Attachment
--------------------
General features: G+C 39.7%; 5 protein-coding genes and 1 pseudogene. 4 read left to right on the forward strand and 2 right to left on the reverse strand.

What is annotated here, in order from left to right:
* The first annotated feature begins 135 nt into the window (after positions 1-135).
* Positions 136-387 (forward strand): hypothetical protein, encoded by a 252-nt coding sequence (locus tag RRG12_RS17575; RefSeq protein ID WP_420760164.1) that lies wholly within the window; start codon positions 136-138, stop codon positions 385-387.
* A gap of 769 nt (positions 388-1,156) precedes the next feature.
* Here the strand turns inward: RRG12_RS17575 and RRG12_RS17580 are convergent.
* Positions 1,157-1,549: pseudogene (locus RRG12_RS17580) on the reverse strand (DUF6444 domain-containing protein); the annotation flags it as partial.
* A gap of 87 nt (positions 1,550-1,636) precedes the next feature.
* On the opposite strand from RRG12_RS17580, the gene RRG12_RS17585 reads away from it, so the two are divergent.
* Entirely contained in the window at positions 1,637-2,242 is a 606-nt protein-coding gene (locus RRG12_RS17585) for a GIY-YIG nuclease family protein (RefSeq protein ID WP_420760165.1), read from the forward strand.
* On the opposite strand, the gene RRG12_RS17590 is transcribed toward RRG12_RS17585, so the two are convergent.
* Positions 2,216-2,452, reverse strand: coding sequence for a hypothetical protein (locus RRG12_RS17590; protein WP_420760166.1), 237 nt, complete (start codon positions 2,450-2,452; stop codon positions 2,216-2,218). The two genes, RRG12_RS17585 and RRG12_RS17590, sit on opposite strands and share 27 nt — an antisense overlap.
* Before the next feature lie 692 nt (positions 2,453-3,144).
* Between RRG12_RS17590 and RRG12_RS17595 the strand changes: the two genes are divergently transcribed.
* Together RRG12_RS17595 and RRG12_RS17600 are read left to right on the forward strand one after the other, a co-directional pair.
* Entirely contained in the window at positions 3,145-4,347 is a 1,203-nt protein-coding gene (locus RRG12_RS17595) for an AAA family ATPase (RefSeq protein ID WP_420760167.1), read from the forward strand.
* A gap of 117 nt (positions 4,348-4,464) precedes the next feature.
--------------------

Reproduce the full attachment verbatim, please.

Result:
General features: G+C 39.7%; 5 protein-coding genes and 1 pseudogene. 4 read left to right on the forward strand and 2 right to left on the reverse strand.

What is annotated here, in order from left to right:
* The first annotated feature begins 135 nt into the window (after positions 1-135).
* Positions 136-387 (forward strand): hypothetical protein, encoded by a 252-nt coding sequence (locus tag RRG12_RS17575; RefSeq protein ID WP_420760164.1) that lies wholly within the window; start codon positions 136-138, stop codon positions 385-387.
* A gap of 769 nt (positions 388-1,156) precedes the next feature.
* Here the strand turns inward: RRG12_RS17575 and RRG12_RS17580 are convergent.
* Positions 1,157-1,549: pseudogene (locus RRG12_RS17580) on the reverse strand (DUF6444 domain-containing protein); the annotation flags it as partial.
* A gap of 87 nt (positions 1,550-1,636) precedes the next feature.
* On the opposite strand from RRG12_RS17580, the gene RRG12_RS17585 reads away from it, so the two are divergent.
* Entirely contained in the window at positions 1,637-2,242 is a 606-nt protein-coding gene (locus RRG12_RS17585) for a GIY-YIG nuclease family protein (RefSeq protein ID WP_420760165.1), read from the forward strand.
* On the opposite strand, the gene RRG12_RS17590 is transcribed toward RRG12_RS17585, so the two are convergent.
* Positions 2,216-2,452, reverse strand: coding sequence for a hypothetical protein (locus RRG12_RS17590; protein WP_420760166.1), 237 nt, complete (start codon positions 2,450-2,452; stop codon positions 2,216-2,218). The two genes, RRG12_RS17585 and RRG12_RS17590, sit on opposite strands and share 27 nt — an antisense overlap.
* Before the next feature lie 692 nt (positions 2,453-3,144).
* Between RRG12_RS17590 and RRG12_RS17595 the strand changes: the two genes are divergently transcribed.
* Together RRG12_RS17595 and RRG12_RS17600 are read left to right on the forward strand one after the other, a co-directional pair.
* Entirely contained in the window at positions 3,145-4,347 is a 1,203-nt protein-coding gene (locus RRG12_RS17595) for an AAA family ATPase (RefSeq protein ID WP_420760167.1), read from the forward strand.
* A gap of 117 nt (positions 4,348-4,464) precedes the next feature.